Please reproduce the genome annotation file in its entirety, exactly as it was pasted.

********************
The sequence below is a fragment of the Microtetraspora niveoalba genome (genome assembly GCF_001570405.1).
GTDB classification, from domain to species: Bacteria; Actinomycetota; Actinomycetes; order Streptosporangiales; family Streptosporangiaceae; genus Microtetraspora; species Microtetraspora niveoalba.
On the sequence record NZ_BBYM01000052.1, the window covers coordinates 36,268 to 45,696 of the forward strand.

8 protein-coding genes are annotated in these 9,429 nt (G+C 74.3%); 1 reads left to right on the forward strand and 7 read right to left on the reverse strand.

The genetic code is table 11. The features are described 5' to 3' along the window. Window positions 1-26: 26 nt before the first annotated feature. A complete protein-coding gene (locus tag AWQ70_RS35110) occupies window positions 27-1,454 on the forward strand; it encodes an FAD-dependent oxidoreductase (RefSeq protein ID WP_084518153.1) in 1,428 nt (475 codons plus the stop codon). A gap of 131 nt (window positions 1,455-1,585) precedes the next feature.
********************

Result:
The sequence below is a fragment of the Microtetraspora niveoalba genome (genome assembly GCF_001570405.1).
GTDB classification, from domain to species: Bacteria; Actinomycetota; Actinomycetes; order Streptosporangiales; family Streptosporangiaceae; genus Microtetraspora; species Microtetraspora niveoalba.
On the sequence record NZ_BBYM01000052.1, the window covers coordinates 36,268 to 45,696 of the forward strand.

8 protein-coding genes are annotated in these 9,429 nt (G+C 74.3%); 1 reads left to right on the forward strand and 7 read right to left on the reverse strand.

The genetic code is table 11. The features are described 5' to 3' along the window. Window positions 1-26: 26 nt before the first annotated feature. A complete protein-coding gene (locus tag AWQ70_RS35110) occupies window positions 27-1,454 on the forward strand; it encodes an FAD-dependent oxidoreductase (RefSeq protein ID WP_084518153.1) in 1,428 nt (475 codons plus the stop codon). A gap of 131 nt (window positions 1,455-1,585) precedes the next feature.